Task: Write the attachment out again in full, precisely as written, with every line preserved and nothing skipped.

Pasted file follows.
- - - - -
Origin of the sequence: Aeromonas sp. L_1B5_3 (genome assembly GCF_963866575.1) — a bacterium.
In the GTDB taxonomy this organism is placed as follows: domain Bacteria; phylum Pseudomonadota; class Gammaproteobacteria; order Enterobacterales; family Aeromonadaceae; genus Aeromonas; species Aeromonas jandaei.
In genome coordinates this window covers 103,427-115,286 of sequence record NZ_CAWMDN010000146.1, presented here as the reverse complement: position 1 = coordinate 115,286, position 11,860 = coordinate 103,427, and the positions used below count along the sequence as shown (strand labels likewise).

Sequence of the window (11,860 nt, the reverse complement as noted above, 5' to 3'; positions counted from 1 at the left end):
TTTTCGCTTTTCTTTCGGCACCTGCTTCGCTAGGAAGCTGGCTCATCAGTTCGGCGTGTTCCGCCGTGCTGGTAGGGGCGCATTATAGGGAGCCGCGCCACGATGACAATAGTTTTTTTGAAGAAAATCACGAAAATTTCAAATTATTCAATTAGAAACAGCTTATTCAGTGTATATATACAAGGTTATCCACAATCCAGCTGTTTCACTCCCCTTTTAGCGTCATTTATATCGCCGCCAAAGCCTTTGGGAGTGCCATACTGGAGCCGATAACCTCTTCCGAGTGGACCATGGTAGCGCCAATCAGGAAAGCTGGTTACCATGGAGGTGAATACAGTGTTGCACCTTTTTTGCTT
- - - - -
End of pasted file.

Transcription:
Origin of the sequence: Aeromonas sp. L_1B5_3 (genome assembly GCF_963866575.1) — a bacterium.
In the GTDB taxonomy this organism is placed as follows: domain Bacteria; phylum Pseudomonadota; class Gammaproteobacteria; order Enterobacterales; family Aeromonadaceae; genus Aeromonas; species Aeromonas jandaei.
In genome coordinates this window covers 103,427-115,286 of sequence record NZ_CAWMDN010000146.1, presented here as the reverse complement: position 1 = coordinate 115,286, position 11,860 = coordinate 103,427, and the positions used below count along the sequence as shown (strand labels likewise).

Sequence of the window (11,860 nt, the reverse complement as noted above, 5' to 3'; positions counted from 1 at the left end):
TTTTCGCTTTTCTTTCGGCACCTGCTTCGCTAGGAAGCTGGCTCATCAGTTCGGCGTGTTCCGCCGTGCTGGTAGGGGCGCATTATAGGGAGCCGCGCCACGATGACAATAGTTTTTTTGAAGAAAATCACGAAAATTTCAAATTATTCAATTAGAAACAGCTTATTCAGTGTATATATACAAGGTTATCCACAATCCAGCTGTTTCACTCCCCTTTTAGCGTCATTTATATCGCCGCCAAAGCCTTTGGGAGTGCCATACTGGAGCCGATAACCTCTTCCGAGTGGACCATGGTAGCGCCAATCAGGAAAGCTGGTTACCATGGAGGTGAATACAGTGTTGCACCTTTTTTGCTT